On Friday I decided to move from Albuquerque to Santa Fé. This was unthinkable before because by moving I am leaving my husband behind, or at least our last years together before his suicide.
It’s strange but this town has never felt right. It isn’t a fit for me and I don’t know why. I suspect it has to do with all I suffered here.
I feel friendless although I do have what I would call practical friends. Those who share a meal with me at a restaurant, those I see at church or even those I exchange birthday cards with. But I haven’t met anyone in Albuquerque who shares their life with me. Perhaps the best way to characterize Albuquerque is that it is an antiseptic that may have been good for my wounds.
This morning, Sunday, I went to Holy Trinity Orthodox Church in Santa Fé. I used to tell my therapist when I lost my faith that I missed God and I missed liturgy. When I received my faith back, I got God back. Today I got liturgy back. With it, I prayed with all my senses as well as with my mind and my soul. It was glorious and exhausting. I guess it was a return to the very thing that brought me to Christ.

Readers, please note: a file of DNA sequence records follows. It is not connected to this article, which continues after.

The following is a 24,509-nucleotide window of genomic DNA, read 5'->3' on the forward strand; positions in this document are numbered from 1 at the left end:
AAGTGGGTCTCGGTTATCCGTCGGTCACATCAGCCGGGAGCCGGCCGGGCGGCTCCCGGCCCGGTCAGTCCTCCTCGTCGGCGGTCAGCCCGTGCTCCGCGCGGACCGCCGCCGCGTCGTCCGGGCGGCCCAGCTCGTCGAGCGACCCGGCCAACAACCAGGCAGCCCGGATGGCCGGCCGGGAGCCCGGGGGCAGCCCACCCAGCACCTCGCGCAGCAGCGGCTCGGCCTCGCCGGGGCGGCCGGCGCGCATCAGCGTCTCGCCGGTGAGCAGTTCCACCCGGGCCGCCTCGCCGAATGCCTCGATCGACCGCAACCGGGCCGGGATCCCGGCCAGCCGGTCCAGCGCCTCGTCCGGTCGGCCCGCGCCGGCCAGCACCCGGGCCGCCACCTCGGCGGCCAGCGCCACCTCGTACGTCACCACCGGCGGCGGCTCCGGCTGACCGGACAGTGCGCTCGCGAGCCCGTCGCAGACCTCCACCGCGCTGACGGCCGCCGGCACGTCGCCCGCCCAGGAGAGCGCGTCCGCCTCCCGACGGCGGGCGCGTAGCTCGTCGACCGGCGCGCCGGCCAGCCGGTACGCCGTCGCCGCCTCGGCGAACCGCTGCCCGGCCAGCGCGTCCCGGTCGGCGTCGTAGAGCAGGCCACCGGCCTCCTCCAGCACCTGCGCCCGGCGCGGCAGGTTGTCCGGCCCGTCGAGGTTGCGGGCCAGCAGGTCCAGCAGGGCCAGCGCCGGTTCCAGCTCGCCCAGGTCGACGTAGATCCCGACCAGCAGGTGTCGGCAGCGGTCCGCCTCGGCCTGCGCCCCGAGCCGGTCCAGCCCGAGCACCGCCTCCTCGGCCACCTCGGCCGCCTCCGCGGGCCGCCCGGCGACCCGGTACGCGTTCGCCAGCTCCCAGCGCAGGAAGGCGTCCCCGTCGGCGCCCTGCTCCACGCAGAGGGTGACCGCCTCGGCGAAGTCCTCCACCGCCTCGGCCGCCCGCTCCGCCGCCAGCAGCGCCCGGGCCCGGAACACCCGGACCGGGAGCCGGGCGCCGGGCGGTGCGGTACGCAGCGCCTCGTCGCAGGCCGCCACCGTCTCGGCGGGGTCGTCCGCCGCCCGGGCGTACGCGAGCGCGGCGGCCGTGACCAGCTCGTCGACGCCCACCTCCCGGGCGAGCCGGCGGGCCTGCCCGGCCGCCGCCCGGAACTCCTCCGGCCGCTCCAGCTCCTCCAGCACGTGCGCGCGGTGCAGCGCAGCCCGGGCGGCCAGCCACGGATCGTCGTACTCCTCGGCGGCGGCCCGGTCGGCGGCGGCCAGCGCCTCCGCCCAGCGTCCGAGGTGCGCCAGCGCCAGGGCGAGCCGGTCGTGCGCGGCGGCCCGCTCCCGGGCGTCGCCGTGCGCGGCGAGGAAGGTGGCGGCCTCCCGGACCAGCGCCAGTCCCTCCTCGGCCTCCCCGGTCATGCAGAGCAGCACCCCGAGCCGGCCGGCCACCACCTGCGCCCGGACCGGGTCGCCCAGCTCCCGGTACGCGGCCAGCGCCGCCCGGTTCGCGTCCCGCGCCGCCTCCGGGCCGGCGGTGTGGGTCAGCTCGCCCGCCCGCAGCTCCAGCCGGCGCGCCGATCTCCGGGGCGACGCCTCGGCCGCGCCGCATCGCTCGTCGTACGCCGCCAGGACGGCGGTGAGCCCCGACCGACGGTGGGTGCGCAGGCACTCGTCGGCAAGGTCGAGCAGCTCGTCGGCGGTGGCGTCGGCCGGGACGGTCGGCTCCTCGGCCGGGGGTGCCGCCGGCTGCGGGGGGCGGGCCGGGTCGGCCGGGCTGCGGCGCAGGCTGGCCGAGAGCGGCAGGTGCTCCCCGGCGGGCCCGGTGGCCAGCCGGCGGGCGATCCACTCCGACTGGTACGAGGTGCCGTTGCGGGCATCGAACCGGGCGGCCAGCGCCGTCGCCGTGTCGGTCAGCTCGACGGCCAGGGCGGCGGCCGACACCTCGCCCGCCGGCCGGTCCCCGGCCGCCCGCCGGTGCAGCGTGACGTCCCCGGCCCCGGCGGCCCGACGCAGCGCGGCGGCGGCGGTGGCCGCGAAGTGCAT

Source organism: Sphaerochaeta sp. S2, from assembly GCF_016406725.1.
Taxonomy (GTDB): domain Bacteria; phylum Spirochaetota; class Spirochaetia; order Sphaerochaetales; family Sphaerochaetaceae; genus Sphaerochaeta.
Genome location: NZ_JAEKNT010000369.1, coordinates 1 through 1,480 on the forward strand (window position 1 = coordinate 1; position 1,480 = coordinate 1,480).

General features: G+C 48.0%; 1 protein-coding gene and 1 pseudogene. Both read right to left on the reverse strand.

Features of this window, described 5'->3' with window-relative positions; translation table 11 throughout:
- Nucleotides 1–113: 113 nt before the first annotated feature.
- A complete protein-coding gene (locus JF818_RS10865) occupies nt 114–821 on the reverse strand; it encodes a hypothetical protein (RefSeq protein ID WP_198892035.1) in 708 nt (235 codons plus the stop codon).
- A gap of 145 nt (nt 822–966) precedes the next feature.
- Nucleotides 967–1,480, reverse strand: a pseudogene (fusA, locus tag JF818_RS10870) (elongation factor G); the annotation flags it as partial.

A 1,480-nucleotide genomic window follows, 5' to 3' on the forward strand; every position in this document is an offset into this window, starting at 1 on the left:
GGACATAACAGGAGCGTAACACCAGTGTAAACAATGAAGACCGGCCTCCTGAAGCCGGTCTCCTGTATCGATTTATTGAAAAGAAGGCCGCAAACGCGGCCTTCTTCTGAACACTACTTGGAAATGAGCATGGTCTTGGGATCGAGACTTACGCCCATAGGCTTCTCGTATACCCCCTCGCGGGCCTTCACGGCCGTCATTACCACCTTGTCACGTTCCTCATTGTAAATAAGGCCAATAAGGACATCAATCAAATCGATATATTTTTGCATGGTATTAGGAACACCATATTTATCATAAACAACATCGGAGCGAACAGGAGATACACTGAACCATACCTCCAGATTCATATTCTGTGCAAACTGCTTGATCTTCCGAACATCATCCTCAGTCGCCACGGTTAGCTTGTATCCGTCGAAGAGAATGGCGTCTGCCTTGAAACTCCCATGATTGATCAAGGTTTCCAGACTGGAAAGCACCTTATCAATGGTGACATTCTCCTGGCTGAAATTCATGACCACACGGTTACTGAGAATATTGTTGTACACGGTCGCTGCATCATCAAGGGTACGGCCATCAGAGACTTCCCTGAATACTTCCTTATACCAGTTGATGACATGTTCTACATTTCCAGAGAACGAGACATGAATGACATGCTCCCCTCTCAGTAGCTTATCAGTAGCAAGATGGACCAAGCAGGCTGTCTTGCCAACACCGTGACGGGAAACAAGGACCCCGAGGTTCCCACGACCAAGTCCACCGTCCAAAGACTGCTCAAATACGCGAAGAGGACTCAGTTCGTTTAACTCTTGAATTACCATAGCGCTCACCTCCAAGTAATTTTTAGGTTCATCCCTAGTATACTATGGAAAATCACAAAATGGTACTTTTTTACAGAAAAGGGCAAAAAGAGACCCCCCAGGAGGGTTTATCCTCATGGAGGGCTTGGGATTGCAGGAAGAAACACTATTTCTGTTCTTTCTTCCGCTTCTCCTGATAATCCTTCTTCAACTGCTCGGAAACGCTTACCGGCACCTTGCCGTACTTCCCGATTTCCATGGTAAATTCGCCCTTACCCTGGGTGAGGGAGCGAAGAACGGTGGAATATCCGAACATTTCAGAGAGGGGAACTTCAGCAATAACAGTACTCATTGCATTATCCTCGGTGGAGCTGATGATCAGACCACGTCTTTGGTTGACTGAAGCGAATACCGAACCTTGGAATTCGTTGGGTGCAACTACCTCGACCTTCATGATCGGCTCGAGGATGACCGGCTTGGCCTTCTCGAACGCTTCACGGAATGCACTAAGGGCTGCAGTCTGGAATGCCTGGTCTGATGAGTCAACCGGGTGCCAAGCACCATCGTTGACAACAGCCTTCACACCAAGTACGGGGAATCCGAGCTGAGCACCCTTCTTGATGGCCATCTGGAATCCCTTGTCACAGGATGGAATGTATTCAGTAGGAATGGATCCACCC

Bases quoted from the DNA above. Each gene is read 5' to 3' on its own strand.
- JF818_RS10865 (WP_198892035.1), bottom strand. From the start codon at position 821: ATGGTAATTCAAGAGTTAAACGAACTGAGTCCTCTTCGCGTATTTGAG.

The Orthodox church this Sunday commemorates the women who came to the tomb carrying myrrh to anoint Jesus’ body. The priest said the women were the first apostles. I like that. He pointed out that timing was everything. Had they come to the tomb sooner the stone would have still been in place. Instead they waited and when they came the stone was rolled back and they were the first to know that Christ was no longer in the tomb. The priest said that to wait for a closed-door to open or in the women’s case, a huge rock to be rolled back is not a vacant activity devoid of meaning. It is a time of active waiting and often yes, a time of suffering. But if we don’t wait for God’s time then we may miss the resurrection.
All of this makes me think of the trial of Job. Fr. Pat Reardon says that Job didn’t know that God was trying him. His friends said that because God was just then Job’s punishment was for sin he wouldn’t admit. Job knew he had not sinned. However, God knew, Satan knew and the Bible reader knows that Job’s suffering was a trial that gave God glory in light of Satan’s taunts. That Job suffered because God allowed it. The odd thing is that God never told Job why he suffered. But it was enough for Job to understand how great God is. He understood that his questions needed no answer in light of who God is.
Now that is an example I would like to follow.